Note that there are some brands of ink that do not contain shellac as a binding agent: Winsor & Newton "Liquid India" and "Pen & Ink" are two, of which the second I wound up buying for the nice, heavy bottle for reuse and dumping the ink, as it promptly hemorrhaged all over any paper it touched. Hard-core purist often make their own inks by grinding their own pigment. I save that effort for crafting my coffee.
An additional factor to consider is how well the ink holds up to erasing (I primarily use a Sanford Magic Rub or a Staedtler Mars, both vinyl, as opposed to gum erasers) without lifting off, lightening the spot blacks and affecting line opacity and/or smearing. Lastly, how the paper takes adding a light wash and if the ink holds up without bleeding will weigh in on the final choice for my purposes.
The color here in these samples was applied quick & dirty, with one little secondary followup patch added to see how pushing the value for a slight shadow/gradient worked. Keeping in mind that, with the exception of the watercolor paper, Bristol isn't geared to wet media and will start to fall apart with repeated scrubbing, and will reach the point of saturation quicker.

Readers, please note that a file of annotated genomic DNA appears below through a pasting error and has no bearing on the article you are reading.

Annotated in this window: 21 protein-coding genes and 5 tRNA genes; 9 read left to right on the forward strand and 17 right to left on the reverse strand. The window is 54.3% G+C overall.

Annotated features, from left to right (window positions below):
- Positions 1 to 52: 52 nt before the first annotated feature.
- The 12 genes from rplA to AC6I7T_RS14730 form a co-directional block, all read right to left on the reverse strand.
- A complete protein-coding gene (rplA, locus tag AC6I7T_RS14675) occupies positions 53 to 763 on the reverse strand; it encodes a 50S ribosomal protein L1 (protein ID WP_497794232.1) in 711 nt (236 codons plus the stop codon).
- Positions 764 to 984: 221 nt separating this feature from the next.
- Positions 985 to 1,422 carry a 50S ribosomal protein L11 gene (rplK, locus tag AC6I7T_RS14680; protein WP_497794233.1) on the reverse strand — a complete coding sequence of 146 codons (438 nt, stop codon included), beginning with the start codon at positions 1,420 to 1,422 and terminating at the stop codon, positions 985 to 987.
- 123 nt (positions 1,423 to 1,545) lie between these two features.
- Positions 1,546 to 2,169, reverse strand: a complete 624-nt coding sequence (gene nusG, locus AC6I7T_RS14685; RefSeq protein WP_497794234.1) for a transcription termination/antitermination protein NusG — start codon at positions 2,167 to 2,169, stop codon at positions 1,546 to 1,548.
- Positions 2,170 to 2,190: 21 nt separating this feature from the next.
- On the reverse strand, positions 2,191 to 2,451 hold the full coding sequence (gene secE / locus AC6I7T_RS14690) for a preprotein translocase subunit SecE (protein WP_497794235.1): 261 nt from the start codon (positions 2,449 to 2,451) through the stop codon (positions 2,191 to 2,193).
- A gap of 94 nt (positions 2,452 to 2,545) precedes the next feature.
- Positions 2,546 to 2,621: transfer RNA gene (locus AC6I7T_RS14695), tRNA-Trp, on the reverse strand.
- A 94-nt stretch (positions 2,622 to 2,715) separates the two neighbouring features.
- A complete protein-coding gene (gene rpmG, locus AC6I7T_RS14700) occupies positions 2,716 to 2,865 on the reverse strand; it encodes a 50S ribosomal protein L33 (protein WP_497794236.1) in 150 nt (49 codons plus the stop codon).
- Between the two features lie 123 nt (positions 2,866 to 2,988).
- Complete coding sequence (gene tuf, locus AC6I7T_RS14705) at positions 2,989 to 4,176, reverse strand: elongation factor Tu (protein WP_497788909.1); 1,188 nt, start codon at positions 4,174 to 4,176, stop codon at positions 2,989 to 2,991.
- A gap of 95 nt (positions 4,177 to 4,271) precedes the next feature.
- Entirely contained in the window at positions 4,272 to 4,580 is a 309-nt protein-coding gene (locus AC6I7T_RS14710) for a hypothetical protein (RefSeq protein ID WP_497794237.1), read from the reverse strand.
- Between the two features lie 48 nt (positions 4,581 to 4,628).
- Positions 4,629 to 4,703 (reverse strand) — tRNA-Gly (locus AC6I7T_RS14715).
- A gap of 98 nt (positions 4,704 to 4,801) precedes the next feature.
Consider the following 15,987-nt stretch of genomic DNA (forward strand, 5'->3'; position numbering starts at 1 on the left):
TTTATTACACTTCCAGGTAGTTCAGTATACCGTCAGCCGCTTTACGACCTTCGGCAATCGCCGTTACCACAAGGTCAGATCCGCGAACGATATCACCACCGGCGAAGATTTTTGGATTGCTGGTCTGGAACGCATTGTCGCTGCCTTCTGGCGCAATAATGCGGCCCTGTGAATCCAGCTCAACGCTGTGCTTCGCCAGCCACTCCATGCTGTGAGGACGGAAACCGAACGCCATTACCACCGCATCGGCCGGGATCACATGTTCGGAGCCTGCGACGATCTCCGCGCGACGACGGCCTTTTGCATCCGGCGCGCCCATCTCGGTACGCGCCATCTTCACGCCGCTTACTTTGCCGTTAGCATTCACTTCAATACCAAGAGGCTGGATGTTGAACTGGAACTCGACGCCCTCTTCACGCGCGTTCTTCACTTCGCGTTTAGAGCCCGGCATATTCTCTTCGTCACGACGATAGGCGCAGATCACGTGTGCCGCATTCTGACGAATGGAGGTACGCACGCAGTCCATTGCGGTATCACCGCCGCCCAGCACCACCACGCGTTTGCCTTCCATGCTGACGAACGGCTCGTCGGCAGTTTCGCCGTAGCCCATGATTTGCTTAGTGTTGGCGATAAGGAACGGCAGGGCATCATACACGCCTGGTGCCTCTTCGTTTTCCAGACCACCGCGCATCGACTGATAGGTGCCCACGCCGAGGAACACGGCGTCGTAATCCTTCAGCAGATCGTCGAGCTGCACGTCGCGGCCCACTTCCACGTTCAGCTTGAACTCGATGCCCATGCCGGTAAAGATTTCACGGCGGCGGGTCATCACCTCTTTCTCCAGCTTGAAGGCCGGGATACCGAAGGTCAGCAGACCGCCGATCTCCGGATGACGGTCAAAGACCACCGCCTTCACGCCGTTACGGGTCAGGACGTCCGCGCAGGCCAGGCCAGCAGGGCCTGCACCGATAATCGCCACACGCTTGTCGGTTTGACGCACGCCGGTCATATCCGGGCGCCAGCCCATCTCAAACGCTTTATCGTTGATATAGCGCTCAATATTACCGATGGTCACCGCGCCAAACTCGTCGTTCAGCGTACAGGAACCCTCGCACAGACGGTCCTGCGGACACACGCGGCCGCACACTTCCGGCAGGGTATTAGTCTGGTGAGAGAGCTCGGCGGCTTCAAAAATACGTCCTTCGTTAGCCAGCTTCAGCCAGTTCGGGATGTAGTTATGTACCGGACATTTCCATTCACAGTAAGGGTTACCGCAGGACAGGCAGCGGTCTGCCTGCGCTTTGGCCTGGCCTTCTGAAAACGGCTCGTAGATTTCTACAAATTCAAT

Used here are Derwent Inktense water soluble ink pencils + Derwent Sketching wash (8B dark) pencils on the gray versions.
These posted demoed doodles are all drawn up with both Winsor & Newton's "Black India Ink/Encre de Chine Noire" and Sennelier's "Encre de Chine a la Pagode."
Sennelier is around $8 for a an ounce bottle, Winsor & Newton is around a buck less, and the Higgins is half of that. It seems like much in Life, you will get what you pay for. Another selling point is the volume of the bottles: some brands can be purchased in pints or quarts: this depends on how much work you produce, or how much of a slob artist you might be as far as frequent spills. To this end I decant all my inks into a nice, solid and squat glass jar salvaged from the aforementioned purchase of worthless ink.
Dick Blick's Black Cat and Speedball Super Black are popular brands that also have decent reputations, and Dr. Phil Martin's Bombay, Pelikan and Kor-I-Noor (the last two also owned by Chartpak along with Higgins) all have their fans as well.
Now, my personal favorite for many years had always been Higgins Black Magic, but that's in the past tense for a damn good reason: after all the previous posting's testing of different papers in an effort to track down and resolve the bleeding out and feathering issues that have been plaguing me as of late, as it turns out IT AIN'T THE PAPER.